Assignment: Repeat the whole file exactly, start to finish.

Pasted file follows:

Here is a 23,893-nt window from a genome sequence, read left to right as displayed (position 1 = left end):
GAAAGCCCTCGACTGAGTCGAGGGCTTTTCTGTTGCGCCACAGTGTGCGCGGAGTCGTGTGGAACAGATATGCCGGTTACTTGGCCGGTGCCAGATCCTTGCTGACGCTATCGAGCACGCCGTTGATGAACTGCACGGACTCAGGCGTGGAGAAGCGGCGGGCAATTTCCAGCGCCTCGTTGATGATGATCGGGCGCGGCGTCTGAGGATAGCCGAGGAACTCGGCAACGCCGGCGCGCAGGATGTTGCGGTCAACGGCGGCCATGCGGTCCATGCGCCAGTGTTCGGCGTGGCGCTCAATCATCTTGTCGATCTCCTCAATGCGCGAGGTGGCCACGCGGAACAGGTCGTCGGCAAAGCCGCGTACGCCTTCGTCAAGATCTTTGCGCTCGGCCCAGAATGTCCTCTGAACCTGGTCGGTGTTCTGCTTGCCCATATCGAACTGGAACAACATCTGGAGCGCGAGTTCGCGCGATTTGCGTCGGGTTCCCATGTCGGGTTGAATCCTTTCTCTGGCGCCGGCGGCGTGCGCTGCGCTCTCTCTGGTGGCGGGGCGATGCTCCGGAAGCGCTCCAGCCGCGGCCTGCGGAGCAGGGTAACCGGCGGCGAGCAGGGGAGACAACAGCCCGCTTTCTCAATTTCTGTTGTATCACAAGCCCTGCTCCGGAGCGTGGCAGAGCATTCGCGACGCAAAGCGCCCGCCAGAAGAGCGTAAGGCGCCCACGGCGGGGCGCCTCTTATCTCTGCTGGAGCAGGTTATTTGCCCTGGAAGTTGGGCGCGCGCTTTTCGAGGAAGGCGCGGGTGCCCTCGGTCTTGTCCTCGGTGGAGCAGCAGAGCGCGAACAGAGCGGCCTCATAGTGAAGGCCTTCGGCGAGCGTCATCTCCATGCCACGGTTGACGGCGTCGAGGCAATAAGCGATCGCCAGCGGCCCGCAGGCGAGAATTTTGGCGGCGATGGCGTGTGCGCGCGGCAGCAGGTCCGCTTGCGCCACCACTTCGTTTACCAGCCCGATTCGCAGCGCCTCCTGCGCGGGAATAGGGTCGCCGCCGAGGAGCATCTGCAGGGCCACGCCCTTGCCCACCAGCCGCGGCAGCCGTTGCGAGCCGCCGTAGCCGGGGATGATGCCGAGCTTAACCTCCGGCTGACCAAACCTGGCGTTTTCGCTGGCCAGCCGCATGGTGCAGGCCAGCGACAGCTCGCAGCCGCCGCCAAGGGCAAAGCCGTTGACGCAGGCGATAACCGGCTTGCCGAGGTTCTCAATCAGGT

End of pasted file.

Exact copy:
Here is a 23,893-nt window from a genome sequence, read left to right as displayed (position 1 = left end):
GAAAGCCCTCGACTGAGTCGAGGGCTTTTCTGTTGCGCCACAGTGTGCGCGGAGTCGTGTGGAACAGATATGCCGGTTACTTGGCCGGTGCCAGATCCTTGCTGACGCTATCGAGCACGCCGTTGATGAACTGCACGGACTCAGGCGTGGAGAAGCGGCGGGCAATTTCCAGCGCCTCGTTGATGATGATCGGGCGCGGCGTCTGAGGATAGCCGAGGAACTCGGCAACGCCGGCGCGCAGGATGTTGCGGTCAACGGCGGCCATGCGGTCCATGCGCCAGTGTTCGGCGTGGCGCTCAATCATCTTGTCGATCTCCTCAATGCGCGAGGTGGCCACGCGGAACAGGTCGTCGGCAAAGCCGCGTACGCCTTCGTCAAGATCTTTGCGCTCGGCCCAGAATGTCCTCTGAACCTGGTCGGTGTTCTGCTTGCCCATATCGAACTGGAACAACATCTGGAGCGCGAGTTCGCGCGATTTGCGTCGGGTTCCCATGTCGGGTTGAATCCTTTCTCTGGCGCCGGCGGCGTGCGCTGCGCTCTCTCTGGTGGCGGGGCGATGCTCCGGAAGCGCTCCAGCCGCGGCCTGCGGAGCAGGGTAACCGGCGGCGAGCAGGGGAGACAACAGCCCGCTTTCTCAATTTCTGTTGTATCACAAGCCCTGCTCCGGAGCGTGGCAGAGCATTCGCGACGCAAAGCGCCCGCCAGAAGAGCGTAAGGCGCCCACGGCGGGGCGCCTCTTATCTCTGCTGGAGCAGGTTATTTGCCCTGGAAGTTGGGCGCGCGCTTTTCGAGGAAGGCGCGGGTGCCCTCGGTCTTGTCCTCGGTGGAGCAGCAGAGCGCGAACAGAGCGGCCTCATAGTGAAGGCCTTCGGCGAGCGTCATCTCCATGCCACGGTTGACGGCGTCGAGGCAATAAGCGATCGCCAGCGGCCCGCAGGCGAGAATTTTGGCGGCGATGGCGTGTGCGCGCGGCAGCAGGTCCGCTTGCGCCACCACTTCGTTTACCAGCCCGATTCGCAGCGCCTCCTGCGCGGGAATAGGGTCGCCGCCGAGGAGCATCTGCAGGGCCACGCCCTTGCCCACCAGCCGCGGCAGCCGTTGCGAGCCGCCGTAGCCGGGGATGATGCCGAGCTTAACCTCCGGCTGACCAAACCTGGCGTTTTCGCTGGCCAGCCGCATGGTGCAGGCCAGCGACAGCTCGCAGCCGCCGCCAAGGGCAAAGCCGTTGACGCAGGCGATAACCGGCTTGCCGAGGTTCTCAATCAGGT